Happy November! November 1st means one thing and one thing only to me: Pie season is in full swing.
In observation of the beginning of the best food season of the year, here is my all-purpose pie crust recipe. Whether I’m making quiche, chicken pot pie, pumpkin pie, blueberry pie, apple pie, etc., I’m making this crust.
When it comes to pie crust, I used to be a butter-or-bust type of gal. (I even wrote about it here).
But times have changed. Life got busy. I had a baby and moved and all-butter-snobbery took a back seat to pie dough that was easy to work with and produced a reliably flaky crust every time.
What I’m telling you is that my pie crust is now half shortening, half butter.
And it is SO MUCH BETTER.
I love the taste of an all-butter crust, but found it didn’t give me quite the flaky crunch I look for in a good crust.
So, I got off my shortening-is-poison high horse and bought myself a canister.
I’m never going back.
Not only does the shortening-and-butter hybrid of a crust result in spot-on flavor and flakiness, it is very forgiving and easy to work with.
Pie crust has a reputation for being temperamental to make. Whoever coined the phrase “easy as pie” was clearly referring to how easy it is to eat pie and not how easy it is to make pie.
I’m not going to tell you that making homemade crust is easier than going to the store and buying yourself a pie crust. I used to think that. But then I realized that I already go to the grocery store for all of my other food, and they sell pie crust already rolled out in a pie pan! Have you seen this? You can just make pie, eat it, and not even have a pie pan to clean.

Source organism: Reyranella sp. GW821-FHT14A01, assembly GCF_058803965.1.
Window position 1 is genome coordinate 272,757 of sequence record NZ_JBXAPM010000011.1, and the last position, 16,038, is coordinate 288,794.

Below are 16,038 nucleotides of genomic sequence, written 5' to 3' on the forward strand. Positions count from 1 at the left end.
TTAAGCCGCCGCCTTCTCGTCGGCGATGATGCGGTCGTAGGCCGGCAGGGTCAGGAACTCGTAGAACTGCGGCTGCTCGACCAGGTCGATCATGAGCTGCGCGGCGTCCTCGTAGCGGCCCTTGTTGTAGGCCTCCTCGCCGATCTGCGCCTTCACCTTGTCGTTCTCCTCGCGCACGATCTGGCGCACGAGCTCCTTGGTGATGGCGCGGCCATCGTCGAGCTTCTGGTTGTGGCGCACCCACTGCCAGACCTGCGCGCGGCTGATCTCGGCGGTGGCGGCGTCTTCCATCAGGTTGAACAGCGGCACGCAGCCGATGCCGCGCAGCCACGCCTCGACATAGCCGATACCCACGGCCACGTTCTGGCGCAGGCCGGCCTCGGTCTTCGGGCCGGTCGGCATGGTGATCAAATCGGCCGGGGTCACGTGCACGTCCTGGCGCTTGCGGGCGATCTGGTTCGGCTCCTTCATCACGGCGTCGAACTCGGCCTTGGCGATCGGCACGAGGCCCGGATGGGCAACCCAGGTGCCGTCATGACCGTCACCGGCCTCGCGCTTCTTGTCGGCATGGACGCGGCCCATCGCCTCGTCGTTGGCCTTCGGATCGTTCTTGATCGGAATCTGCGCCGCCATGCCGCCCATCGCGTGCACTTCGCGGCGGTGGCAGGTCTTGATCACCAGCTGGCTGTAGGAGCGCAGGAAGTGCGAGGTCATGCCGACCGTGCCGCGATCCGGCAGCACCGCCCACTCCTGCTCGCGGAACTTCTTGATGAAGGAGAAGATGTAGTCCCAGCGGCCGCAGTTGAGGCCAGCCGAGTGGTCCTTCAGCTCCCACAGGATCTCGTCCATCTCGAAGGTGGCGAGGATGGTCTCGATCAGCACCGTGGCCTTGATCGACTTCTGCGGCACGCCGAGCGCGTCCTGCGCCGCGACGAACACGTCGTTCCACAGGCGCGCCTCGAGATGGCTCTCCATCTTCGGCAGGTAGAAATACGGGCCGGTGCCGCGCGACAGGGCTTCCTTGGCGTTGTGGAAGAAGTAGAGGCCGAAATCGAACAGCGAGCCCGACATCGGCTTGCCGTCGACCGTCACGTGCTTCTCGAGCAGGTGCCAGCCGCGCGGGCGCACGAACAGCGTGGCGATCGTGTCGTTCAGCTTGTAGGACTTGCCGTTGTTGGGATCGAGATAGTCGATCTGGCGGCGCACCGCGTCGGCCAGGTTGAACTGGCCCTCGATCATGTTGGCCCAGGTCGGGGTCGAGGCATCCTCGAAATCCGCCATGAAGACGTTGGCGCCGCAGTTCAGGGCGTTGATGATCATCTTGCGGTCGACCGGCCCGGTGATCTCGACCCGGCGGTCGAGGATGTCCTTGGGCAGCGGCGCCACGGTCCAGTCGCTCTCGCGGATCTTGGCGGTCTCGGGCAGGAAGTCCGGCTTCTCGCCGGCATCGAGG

It’s hard to get any easier than that.
But I have some compelling reasons to make pie crust myself:
- Pre-made pie crust is just kind of blah to me. It gets the job done, but it doesn’t deliver that buttery, flaky, melt-in-your-mouth crunch that has me racing through the pie piece just to get to the crust. Homemade is a clear winner here in my book.
- Is there a more wholesome ideal of homemaking than homemade pie crust? It is just so endearing and charming; I don’t want to not have a good pie crust recipe up my sleeve.
If you feel so moved to make your own pie crust this season, (and I hope you will because it really does taste better!), here is a step-by-step, with pictures for reference:
(If you’re a pie crust expert and just want the printable recipe, scroll to the bottom.)
Prep your ingredients. Cold ingredients are key for a successful pie crust, so the first thing I do is chop up my butter and throw it in the freezer while I get everything else ready. Measure out flour, sugar, salt, and shortening; measure the water and then put a bunch of ice in it.
Set up your food processor. You can use a pastry cutter or go totally old-school and use forks, but a food processor will make this task so much easier. Plus, you don’t have to really worry about overworking your dough with a food processor.
Add dry ingredients to food processor and pulse a couple of times to combine. Add the butter and shortening and pulse 10-12 times, until butter is in roughly pea-size pieces. Now, turn the machine on and pour in the water, making sure to prevent any ice cubes from slipping out. Turn the machine off as soon as all the water has been added. The mixture will not be consistently wet throughout at this point.